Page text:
Neuer; Tah, Hummels, Orban; Amiri, Goretzka, Weigl, Hector; Sané, Müller, Brandt
As you can see, not only is that lineup much weaker than my starting XI at the beginning of the world cup, but it’s also still in the 5-2-3. I decided – or hoped – that our poor performance last round was really just about tiredness, and that this – slightly – rejuvenated side would see our return to form. I also wanted to give Leroy Sané an opportunity, after he helped create the winning goal last round. That was absolutely the plan. This was the XI that Croatia put out against us. On the whole, it’s probably a stronger lineup than ours due to our rotation, but it lacks one major player – Luka Modric. Modric found himself on the bench for his country’s biggest game since 1998. Right, enough talk. How did the game go? Well, in the most anti-climactic 1st half ever – nothing. Well, nothing for us anyway. After 3 minutes, Vrsajlko took a throw in on the right flank to Rakitic, who played it to Krovinovic who lofted the ball inside the box to Kalinic who fired the ball towards the bottom corner..
However, captain Manuel Neuer saved our bacon again by parrying the ball out, and it was cleared for a throw in. This was largely the story of the first half, with Croatia creating chances, and us being unable to do anything whatsoever. Every single highlight was Croatia on the ball, and every shot was saved or missed by Croatia’s attackers. To give you an example, here are Croatia’s shots from the first half, and here are ours. How we managed to get to half time at 0-0, I have absolutely no idea, because we didn’t deserve it. We were horrendous, and it was the opposite of the kind of performances I’ve come to expect as Bundestrainer. At half time, I told the players in no uncertain terms that I expected a much better performance after half time. However, that’s not all I could do. Something had to change. Otherwise, we were going to lose, and lose big.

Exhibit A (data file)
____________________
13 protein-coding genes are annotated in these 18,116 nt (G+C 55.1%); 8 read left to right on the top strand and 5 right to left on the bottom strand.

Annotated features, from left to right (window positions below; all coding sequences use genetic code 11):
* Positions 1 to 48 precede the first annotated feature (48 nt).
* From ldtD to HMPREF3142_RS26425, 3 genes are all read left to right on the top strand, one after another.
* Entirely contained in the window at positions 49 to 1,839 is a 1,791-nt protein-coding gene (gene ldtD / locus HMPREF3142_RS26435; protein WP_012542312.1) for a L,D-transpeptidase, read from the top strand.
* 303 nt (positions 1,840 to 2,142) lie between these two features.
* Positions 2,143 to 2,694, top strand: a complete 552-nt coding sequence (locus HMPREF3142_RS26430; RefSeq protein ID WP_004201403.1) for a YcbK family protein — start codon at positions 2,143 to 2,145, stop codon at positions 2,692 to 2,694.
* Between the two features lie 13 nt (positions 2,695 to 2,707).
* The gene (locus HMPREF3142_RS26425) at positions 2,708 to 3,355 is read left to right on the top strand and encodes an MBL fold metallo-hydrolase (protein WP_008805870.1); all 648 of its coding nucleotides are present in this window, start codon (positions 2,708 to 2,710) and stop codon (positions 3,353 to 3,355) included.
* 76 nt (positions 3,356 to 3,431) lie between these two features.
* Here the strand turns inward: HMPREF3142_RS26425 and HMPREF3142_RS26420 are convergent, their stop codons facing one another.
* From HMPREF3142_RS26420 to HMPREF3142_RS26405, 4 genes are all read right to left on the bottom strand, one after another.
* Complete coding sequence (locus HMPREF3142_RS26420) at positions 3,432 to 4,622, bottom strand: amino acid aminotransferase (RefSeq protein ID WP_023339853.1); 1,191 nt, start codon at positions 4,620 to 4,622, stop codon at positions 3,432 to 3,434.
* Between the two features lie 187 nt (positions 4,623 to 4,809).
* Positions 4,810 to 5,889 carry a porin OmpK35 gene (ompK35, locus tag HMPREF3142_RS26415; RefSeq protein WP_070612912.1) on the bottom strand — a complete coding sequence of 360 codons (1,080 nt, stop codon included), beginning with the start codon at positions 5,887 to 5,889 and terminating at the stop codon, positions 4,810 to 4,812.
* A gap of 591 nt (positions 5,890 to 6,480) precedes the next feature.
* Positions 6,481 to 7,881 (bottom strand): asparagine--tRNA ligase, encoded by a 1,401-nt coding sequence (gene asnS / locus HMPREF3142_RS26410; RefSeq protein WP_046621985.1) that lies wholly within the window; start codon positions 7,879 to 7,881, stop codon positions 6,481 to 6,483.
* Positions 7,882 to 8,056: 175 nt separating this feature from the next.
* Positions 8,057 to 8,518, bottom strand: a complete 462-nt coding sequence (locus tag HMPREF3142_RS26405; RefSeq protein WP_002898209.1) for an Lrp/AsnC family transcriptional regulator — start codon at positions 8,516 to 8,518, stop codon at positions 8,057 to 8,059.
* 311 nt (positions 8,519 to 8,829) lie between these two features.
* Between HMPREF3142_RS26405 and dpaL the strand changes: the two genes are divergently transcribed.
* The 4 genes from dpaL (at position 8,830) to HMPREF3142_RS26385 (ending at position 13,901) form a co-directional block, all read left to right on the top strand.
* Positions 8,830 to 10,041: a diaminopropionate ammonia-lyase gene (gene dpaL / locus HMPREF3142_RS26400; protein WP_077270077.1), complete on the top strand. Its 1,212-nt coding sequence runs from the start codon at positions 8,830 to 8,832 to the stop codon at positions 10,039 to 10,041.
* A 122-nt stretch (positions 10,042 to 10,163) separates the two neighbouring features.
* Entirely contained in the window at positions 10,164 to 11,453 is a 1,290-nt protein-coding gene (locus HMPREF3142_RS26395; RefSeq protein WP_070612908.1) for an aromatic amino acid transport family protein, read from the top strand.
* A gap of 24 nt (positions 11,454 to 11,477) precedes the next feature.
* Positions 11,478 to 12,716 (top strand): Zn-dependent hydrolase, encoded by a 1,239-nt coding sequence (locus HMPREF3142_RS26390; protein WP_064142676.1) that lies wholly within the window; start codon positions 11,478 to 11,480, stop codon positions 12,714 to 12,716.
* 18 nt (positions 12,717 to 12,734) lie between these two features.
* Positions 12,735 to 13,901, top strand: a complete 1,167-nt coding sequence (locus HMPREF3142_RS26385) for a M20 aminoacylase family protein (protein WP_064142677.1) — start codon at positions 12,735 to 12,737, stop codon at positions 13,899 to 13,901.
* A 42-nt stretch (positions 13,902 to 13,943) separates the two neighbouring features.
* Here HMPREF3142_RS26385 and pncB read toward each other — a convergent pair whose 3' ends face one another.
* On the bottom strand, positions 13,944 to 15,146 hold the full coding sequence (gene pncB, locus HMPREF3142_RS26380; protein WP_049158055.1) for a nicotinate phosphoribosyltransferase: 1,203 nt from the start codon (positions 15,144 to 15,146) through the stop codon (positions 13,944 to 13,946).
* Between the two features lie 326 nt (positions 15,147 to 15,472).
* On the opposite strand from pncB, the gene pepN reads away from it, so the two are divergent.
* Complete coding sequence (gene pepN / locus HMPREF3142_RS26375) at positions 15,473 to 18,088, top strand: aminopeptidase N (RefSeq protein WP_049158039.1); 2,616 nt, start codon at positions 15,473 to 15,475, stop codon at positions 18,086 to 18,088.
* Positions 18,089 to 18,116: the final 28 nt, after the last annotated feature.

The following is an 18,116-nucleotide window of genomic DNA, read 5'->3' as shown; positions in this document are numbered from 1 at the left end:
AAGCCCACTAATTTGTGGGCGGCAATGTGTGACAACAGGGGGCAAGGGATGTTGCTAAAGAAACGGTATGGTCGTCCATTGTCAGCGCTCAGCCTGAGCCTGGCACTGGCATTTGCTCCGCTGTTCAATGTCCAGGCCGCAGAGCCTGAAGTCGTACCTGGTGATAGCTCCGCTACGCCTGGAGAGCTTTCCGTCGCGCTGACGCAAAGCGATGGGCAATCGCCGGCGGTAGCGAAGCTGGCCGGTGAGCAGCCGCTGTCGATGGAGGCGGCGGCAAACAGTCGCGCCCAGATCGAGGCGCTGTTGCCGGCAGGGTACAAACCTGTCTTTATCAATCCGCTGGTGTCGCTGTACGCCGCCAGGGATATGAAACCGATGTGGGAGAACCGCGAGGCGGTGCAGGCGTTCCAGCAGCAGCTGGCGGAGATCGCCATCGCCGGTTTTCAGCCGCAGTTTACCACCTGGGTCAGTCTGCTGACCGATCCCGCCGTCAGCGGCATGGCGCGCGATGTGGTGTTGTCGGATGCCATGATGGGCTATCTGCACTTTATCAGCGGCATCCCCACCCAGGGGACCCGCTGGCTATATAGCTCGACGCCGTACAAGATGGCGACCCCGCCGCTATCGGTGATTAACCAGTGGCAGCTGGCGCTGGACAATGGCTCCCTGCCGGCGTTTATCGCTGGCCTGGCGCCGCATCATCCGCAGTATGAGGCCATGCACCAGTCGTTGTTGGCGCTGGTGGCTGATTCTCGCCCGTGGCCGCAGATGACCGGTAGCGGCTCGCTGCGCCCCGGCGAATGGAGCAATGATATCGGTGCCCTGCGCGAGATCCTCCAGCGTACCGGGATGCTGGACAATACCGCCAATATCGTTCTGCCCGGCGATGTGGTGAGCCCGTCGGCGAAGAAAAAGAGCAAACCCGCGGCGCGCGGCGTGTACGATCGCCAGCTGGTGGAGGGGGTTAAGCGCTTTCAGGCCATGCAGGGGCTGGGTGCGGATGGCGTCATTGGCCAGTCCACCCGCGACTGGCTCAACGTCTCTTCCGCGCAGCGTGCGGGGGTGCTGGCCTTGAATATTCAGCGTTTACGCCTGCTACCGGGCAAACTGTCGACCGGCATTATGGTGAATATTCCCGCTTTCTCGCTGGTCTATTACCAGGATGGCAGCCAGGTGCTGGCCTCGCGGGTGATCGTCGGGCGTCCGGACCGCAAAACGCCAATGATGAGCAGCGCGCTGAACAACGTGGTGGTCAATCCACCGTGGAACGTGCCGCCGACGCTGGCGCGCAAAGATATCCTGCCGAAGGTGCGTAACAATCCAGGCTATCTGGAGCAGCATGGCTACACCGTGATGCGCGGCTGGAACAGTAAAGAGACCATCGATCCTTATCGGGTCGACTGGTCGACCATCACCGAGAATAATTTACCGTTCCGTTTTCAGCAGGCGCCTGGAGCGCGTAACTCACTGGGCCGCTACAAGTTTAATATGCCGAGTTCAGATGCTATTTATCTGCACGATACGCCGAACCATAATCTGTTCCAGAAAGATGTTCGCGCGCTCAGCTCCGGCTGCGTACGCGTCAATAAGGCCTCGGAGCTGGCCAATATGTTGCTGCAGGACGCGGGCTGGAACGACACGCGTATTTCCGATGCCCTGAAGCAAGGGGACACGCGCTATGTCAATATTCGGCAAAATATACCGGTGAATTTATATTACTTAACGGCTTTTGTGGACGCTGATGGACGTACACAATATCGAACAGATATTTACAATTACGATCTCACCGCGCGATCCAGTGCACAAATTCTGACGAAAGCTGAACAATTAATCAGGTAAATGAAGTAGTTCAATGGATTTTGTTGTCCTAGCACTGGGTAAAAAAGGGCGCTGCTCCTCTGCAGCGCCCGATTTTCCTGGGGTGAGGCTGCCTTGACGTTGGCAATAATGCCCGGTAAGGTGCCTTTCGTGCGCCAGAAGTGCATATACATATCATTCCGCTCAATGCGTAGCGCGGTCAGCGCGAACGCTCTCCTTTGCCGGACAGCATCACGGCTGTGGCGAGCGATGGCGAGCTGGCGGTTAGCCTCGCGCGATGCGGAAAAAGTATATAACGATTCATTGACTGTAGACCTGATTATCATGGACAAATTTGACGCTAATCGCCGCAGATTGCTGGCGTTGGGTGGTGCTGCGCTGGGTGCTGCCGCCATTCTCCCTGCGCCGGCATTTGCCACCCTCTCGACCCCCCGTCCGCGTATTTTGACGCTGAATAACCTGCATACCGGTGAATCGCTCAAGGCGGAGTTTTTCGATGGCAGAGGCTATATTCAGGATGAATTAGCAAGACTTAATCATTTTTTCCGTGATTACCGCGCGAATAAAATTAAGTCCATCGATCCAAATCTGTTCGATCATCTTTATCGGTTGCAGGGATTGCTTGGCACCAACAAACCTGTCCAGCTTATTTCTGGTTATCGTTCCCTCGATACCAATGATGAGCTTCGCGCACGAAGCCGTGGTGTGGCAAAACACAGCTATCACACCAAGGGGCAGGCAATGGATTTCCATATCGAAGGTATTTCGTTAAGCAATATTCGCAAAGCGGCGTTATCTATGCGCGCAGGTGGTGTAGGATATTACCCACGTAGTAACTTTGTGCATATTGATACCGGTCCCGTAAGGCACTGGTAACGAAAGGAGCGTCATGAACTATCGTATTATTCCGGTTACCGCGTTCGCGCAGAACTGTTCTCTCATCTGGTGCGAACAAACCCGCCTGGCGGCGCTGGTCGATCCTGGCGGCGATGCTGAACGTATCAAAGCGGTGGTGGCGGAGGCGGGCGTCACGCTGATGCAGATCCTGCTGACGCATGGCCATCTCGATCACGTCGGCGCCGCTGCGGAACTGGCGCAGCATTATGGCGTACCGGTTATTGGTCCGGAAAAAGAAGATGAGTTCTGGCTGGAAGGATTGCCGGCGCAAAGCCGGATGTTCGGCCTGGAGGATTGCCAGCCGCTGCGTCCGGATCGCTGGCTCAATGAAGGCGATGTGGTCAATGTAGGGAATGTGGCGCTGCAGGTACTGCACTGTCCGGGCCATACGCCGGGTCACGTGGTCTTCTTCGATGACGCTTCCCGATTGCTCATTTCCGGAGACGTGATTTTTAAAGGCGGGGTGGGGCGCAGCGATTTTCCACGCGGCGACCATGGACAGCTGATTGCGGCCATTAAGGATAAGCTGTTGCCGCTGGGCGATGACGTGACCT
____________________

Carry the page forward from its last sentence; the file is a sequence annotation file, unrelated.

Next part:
The main issue that I’d noticed is evident above. As you can see, we have the ball and Croatia are in their defensive shape. We have absolutely no opportunity to build up through the middle, and are totally reliant on the flanks. What’s more, I was seeing this even more in the defensive phase, with Croatia being able to control the centre of the pitch, whilst retaining the attacking width through their wide players. Our 5-2-3 was offering us absolutely nothing, and I had to switch to something else. I’d been dreaming up a new system, and I decided that this was as good a time as any – half time in the world cup Semi-Final – to try it out. This was the general idea, a lopsided 4-3-1-2 with one of the strikers offset to the right flank as an Inside Forward. I felt this system would be absolutely perfect for Leroy Sané, who I knew I’d wasted until this point. This was how the system looked in game. I knew I’d have to make changes in order to fit this system, so this was how we came back out for the second half, the biggest 45 minutes of our tournament: